Death of Bigger Stars
Remember the old saying, “the bigger they are, the harder they fall”? Well, that’s certainly the case with behemoth stars. Massive stars, at least eight times more massive than our sun, die a spectacular death! Like smaller stars, they also bloat out into red giants; only they become super, super, big red giants! Helium atoms inside the stellar core fuse into heavier carbon and oxygen, and eventually, an iron core forms. That’s the end of the line, though, and a chain of reactions causes all nuclear you-know-what to break loose, and then you have an explosion beyond your wildest dreams.
The once supergiant red star explodes into a supernova. The supernova flings out material at beyond incredible speeds of 10,000 miles a second. In the process, heavier materials like gold, silver, and many other heavy elements are “cooked up” and become the building blocks of future stars and planets. Out of death comes new celestial life. This is recycling on a cosmic scale! The Crab Nebula in the constellation Taurus the Bull is the remnants of a supernova explosion that our distant ancestors saw back in 1054. Even with a small or moderate telescope, you can see the Crab Nebula near one of the horns in Taurus.
What’s left of an exploded star after a supernova can be one of two bizarre objects, depending on the mass of the remaining core. It may become a rapidly rotating neutron star, only about 10 to 15 miles in diameter, and so dense that one tablespoon would weigh billions of Earth tons.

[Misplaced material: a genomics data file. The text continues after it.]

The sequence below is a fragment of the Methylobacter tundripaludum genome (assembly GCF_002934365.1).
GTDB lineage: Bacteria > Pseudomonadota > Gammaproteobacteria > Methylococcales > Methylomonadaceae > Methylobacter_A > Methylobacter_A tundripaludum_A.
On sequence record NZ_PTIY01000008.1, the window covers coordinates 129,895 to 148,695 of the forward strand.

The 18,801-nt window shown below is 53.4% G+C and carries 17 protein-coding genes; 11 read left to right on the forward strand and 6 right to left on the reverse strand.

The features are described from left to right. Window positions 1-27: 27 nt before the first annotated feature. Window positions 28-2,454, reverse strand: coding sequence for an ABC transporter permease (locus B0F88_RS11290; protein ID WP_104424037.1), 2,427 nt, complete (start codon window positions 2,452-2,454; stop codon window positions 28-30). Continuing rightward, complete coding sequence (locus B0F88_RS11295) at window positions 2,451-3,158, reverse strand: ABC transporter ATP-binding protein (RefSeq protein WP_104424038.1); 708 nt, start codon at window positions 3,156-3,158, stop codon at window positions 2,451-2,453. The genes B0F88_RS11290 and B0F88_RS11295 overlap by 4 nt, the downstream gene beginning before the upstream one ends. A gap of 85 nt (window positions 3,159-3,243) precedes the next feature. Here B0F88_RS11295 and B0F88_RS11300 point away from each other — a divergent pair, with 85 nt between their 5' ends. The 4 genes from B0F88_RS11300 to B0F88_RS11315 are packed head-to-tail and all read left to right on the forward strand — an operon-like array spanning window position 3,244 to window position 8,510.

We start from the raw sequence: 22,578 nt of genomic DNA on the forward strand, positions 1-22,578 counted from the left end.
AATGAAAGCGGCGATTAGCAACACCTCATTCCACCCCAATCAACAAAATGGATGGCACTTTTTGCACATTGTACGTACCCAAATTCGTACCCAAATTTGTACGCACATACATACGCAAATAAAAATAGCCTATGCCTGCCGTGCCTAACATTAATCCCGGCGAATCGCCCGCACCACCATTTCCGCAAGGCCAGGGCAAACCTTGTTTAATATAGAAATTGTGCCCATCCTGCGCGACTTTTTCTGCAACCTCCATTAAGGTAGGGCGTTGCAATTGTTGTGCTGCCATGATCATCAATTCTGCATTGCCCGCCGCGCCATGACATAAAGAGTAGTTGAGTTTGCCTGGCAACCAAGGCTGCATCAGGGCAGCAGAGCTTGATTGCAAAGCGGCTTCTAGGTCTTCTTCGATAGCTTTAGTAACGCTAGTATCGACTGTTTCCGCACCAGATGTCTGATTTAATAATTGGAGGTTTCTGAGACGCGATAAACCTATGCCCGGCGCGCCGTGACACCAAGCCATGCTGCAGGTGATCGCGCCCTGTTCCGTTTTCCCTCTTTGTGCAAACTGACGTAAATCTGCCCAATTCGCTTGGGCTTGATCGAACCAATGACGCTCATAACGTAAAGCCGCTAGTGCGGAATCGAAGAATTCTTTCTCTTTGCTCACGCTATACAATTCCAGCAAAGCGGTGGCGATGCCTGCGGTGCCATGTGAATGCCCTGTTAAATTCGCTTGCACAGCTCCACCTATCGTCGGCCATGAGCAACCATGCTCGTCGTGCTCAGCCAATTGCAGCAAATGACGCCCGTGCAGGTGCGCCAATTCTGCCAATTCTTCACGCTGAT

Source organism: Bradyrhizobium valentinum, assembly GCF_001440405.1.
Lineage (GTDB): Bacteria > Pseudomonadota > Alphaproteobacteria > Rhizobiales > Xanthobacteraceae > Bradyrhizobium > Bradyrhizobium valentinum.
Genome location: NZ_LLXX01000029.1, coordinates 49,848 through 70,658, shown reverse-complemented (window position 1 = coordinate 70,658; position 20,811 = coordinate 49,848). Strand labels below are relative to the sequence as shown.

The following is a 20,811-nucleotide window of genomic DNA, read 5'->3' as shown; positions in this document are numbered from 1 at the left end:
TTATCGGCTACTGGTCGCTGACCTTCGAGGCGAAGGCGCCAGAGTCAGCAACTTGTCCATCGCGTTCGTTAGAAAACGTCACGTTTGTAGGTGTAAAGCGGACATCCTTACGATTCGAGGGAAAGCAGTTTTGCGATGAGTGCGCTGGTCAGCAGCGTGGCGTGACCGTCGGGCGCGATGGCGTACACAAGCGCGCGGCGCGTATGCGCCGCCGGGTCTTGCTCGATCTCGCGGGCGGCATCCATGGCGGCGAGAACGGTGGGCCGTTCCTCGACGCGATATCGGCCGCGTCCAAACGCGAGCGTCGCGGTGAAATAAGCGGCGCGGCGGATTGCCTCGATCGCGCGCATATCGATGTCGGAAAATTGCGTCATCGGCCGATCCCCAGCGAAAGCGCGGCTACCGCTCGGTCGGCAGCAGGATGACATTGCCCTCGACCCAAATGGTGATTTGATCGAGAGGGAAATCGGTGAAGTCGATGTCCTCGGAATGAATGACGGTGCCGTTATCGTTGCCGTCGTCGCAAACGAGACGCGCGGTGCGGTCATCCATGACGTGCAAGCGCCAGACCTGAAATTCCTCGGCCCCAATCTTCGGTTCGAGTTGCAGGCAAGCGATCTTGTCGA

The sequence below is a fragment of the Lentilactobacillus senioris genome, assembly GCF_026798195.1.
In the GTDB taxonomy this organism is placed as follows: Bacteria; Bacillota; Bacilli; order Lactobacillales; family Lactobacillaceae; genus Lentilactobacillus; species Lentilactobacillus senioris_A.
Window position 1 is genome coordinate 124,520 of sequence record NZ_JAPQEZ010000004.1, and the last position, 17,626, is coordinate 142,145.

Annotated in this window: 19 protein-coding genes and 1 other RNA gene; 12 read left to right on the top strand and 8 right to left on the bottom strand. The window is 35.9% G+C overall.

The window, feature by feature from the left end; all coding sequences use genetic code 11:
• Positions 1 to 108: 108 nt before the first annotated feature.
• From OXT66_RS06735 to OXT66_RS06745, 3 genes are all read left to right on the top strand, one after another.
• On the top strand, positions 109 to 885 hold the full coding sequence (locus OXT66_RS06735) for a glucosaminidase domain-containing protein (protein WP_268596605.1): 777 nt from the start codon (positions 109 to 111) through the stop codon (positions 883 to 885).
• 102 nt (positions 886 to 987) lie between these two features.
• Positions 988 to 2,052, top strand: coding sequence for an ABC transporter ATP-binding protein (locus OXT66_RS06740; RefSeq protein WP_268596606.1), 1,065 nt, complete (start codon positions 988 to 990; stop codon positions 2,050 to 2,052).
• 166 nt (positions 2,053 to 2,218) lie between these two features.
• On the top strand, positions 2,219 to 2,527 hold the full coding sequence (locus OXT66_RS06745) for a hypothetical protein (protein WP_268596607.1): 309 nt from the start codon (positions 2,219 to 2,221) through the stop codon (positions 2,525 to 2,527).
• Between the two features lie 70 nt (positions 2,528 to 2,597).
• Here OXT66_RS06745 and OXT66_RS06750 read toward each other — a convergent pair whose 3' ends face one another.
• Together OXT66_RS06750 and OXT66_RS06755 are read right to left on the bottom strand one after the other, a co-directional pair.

Or, the core left behind may collapse very rapidly, possibly in a matter of hours, to an object so small and dense that not even light can escape it. When this happens, you have a black hole. What goes into a black hole stays in a black hole. Nothing escapes!
Black holes can literally suck material off of existing stars. When that happens, X-rays are produced as stellar material spirals to its doom in the black hole. These X-rays are signals that astronomers can detect. One of the first suspected black holes found using X-rays is in the bright constellation Cygnus the Swan, a constellation we see in the summer. Don’t worry, it’s over 46 thousand trillion miles away. You won’t get sucked in.
Celestial Happening this week: On Tuesday, Wednesday, and Thursday morning, the last quarter moon will be passing by the bright planets Jupiter and Mars in the pre- and early morning twilight southeastern sky. Jupiter is by far the brighter of the two planets. Mars will have a distinct orange-red glow to it.
Mike Lynch is an amateur astronomer and retired broadcast meteorologist for WCCO Radio in Minneapolis/St. Paul. He is the author of “Stars: a Month by Month Tour of the Constellations,” published by Adventure Publications and available at bookstores and adventurepublications.net. Mike is available for private star parties. You can contact him at firstname.lastname@example.org.